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Tuesday, July 3, 2012

Court Wrestles with Adverb in Prostitution Case - Law Blog - WSJ

I certainly don't support pimps enslaving minor teen-aged girls in prostitution. And I'm certainly no legal scholar, as are the judges and prosecutors in the case discussed in this article.

But I do consider myself an expert on grammar and writing -- possibly more expert on grammar and writing than the judges and prosecutors involved in this case.

And I think they got it wrong by ignoring the grammar in the law cited for this case (emphasis added):
The law states that whoever “knowingly persuades, induces, entices, or coerces an individual who has not attained the age of 18 years, to engage in prostitution” shall face at least 10 years in prison.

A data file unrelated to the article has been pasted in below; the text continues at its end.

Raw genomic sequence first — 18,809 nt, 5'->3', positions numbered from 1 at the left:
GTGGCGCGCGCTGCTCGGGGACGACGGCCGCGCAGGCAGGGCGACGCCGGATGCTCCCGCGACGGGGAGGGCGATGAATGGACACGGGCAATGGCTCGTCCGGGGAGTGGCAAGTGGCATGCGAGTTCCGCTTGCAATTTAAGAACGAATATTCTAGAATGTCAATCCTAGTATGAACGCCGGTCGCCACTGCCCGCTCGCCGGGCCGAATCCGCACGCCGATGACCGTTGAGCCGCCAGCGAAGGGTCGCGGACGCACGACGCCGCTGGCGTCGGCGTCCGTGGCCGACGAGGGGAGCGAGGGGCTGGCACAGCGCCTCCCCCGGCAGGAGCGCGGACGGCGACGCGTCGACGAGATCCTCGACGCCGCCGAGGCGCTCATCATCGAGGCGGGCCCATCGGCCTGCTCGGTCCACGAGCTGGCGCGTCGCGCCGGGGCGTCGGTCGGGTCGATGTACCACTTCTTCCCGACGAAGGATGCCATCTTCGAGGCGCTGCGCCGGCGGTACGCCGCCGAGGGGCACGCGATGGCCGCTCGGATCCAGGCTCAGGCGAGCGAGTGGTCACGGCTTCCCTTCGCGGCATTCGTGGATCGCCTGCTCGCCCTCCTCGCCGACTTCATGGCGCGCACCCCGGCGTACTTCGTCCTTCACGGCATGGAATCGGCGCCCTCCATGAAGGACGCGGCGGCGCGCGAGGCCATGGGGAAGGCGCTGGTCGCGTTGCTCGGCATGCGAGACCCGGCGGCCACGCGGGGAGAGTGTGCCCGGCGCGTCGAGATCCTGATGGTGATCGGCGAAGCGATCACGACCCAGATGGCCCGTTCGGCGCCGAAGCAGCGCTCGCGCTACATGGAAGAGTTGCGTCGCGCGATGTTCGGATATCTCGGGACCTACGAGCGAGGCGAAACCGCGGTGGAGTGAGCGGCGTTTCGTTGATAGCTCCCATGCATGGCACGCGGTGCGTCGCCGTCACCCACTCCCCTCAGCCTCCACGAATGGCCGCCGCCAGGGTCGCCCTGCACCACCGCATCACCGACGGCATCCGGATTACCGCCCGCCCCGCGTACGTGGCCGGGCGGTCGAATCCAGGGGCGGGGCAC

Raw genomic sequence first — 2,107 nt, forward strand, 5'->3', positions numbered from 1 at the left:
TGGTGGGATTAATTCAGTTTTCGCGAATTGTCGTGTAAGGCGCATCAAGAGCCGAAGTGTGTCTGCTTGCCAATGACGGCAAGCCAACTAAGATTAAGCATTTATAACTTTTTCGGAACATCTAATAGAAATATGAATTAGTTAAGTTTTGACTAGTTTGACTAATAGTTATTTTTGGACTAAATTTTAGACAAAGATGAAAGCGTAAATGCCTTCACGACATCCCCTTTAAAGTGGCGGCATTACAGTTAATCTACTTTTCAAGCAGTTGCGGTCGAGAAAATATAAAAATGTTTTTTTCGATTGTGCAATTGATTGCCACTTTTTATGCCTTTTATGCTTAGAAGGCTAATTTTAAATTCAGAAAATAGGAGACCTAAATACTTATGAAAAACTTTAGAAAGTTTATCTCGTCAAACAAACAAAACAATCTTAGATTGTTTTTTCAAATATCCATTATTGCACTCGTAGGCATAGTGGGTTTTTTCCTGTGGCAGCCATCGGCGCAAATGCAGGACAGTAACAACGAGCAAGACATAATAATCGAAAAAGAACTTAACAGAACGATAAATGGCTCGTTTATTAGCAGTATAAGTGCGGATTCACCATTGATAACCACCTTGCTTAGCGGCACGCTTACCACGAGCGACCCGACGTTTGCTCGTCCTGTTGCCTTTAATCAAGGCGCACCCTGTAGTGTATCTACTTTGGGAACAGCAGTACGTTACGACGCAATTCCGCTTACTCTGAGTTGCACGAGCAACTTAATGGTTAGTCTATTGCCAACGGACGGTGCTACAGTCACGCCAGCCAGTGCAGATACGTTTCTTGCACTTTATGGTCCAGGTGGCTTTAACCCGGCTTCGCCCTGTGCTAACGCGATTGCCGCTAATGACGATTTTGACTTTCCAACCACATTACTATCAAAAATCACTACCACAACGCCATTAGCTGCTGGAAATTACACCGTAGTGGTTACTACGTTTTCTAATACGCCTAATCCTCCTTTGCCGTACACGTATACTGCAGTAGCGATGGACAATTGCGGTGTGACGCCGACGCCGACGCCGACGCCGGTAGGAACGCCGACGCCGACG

I suppose it could be argued that knowingly modifies only the verbs that follow it (persuades, educes, entices, coerces) -- meaning that the pimp knows he's persuading, educing, enticing or coercing. But that's absurd, IMHO; of course, he would know he's doing the things he's doing (assuming the prosecutors had evidence of that behavior).

So the adverb knowingly is modifying, correctly, the entire phrase that begins with those verbs -- and that phrase refers to individuals who are teenagers.

I understand and agree with the legitimate judicial distaste for the vile behavior of the pimp. But based on the grammar of the law, I think the prosecutors should have been required to prove the pimp knew the teenage prostitute was indeed less than 18 years old.

Guess I should note that I don't have the advantage of knowing all the legislative and legal background for writing and interpreting the legal citation above. Perhaps that background provides more explanation of what knowingly is modifying (or is supposed to be modifying).
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This article is featured in today's (July 3) Garbl's Style: Write Choices, available at the Editorial Style tab above -- and by free email subscriptions.

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